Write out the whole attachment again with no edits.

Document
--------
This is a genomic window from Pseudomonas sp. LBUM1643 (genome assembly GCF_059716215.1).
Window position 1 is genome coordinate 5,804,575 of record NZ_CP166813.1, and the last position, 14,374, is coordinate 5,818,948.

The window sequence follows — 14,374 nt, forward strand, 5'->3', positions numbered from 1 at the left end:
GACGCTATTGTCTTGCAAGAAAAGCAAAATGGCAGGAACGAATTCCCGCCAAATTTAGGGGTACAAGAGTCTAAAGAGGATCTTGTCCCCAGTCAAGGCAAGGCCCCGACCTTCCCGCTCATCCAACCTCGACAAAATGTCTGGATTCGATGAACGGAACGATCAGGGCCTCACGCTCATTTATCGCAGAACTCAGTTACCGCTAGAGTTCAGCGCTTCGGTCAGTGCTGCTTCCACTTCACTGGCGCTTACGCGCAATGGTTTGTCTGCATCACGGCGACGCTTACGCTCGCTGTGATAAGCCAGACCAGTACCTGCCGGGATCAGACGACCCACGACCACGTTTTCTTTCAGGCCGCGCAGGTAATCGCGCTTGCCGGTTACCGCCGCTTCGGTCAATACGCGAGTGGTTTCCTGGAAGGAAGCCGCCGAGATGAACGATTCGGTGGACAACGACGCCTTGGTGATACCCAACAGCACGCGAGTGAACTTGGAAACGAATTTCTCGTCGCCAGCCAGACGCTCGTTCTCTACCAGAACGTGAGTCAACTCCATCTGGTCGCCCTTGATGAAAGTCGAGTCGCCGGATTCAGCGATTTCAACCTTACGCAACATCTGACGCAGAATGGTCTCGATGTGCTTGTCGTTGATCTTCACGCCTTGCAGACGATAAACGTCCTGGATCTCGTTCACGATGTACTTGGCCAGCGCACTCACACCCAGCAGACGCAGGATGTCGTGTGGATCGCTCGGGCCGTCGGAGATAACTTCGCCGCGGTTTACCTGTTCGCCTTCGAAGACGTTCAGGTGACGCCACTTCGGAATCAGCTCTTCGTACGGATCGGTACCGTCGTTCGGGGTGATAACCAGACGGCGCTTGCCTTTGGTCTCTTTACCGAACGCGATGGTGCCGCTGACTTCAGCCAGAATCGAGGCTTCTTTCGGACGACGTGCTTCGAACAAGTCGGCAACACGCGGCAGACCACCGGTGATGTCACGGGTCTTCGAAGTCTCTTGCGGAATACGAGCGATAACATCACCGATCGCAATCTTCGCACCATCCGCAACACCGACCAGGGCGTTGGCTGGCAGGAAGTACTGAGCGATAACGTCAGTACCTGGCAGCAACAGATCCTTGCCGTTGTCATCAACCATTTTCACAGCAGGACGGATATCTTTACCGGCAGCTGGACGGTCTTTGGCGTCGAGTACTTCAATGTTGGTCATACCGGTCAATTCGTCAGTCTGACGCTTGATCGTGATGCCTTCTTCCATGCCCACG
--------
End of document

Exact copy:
This is a genomic window from Pseudomonas sp. LBUM1643 (genome assembly GCF_059716215.1).
Window position 1 is genome coordinate 5,804,575 of record NZ_CP166813.1, and the last position, 14,374, is coordinate 5,818,948.

The window sequence follows — 14,374 nt, forward strand, 5'->3', positions numbered from 1 at the left end:
GACGCTATTGTCTTGCAAGAAAAGCAAAATGGCAGGAACGAATTCCCGCCAAATTTAGGGGTACAAGAGTCTAAAGAGGATCTTGTCCCCAGTCAAGGCAAGGCCCCGACCTTCCCGCTCATCCAACCTCGACAAAATGTCTGGATTCGATGAACGGAACGATCAGGGCCTCACGCTCATTTATCGCAGAACTCAGTTACCGCTAGAGTTCAGCGCTTCGGTCAGTGCTGCTTCCACTTCACTGGCGCTTACGCGCAATGGTTTGTCTGCATCACGGCGACGCTTACGCTCGCTGTGATAAGCCAGACCAGTACCTGCCGGGATCAGACGACCCACGACCACGTTTTCTTTCAGGCCGCGCAGGTAATCGCGCTTGCCGGTTACCGCCGCTTCGGTCAATACGCGAGTGGTTTCCTGGAAGGAAGCCGCCGAGATGAACGATTCGGTGGACAACGACGCCTTGGTGATACCCAACAGCACGCGAGTGAACTTGGAAACGAATTTCTCGTCGCCAGCCAGACGCTCGTTCTCTACCAGAACGTGAGTCAACTCCATCTGGTCGCCCTTGATGAAAGTCGAGTCGCCGGATTCAGCGATTTCAACCTTACGCAACATCTGACGCAGAATGGTCTCGATGTGCTTGTCGTTGATCTTCACGCCTTGCAGACGATAAACGTCCTGGATCTCGTTCACGATGTACTTGGCCAGCGCACTCACACCCAGCAGACGCAGGATGTCGTGTGGATCGCTCGGGCCGTCGGAGATAACTTCGCCGCGGTTTACCTGTTCGCCTTCGAAGACGTTCAGGTGACGCCACTTCGGAATCAGCTCTTCGTACGGATCGGTACCGTCGTTCGGGGTGATAACCAGACGGCGCTTGCCTTTGGTCTCTTTACCGAACGCGATGGTGCCGCTGACTTCAGCCAGAATCGAGGCTTCTTTCGGACGACGTGCTTCGAACAAGTCGGCAACACGCGGCAGACCACCGGTGATGTCACGGGTCTTCGAAGTCTCTTGCGGAATACGAGCGATAACATCACCGATCGCAATCTTCGCACCATCCGCAACACCGACCAGGGCGTTGGCTGGCAGGAAGTACTGAGCGATAACGTCAGTACCTGGCAGCAACAGATCCTTGCCGTTGTCATCAACCATTTTCACAGCAGGACGGATATCTTTACCGGCAGCTGGACGGTCTTTGGCGTCGAGTACTTCAATGTTGGTCATACCGGTCAATTCGTCAGTCTGACGCTTGATCGTGATGCCTTCTTCCATGCCCACG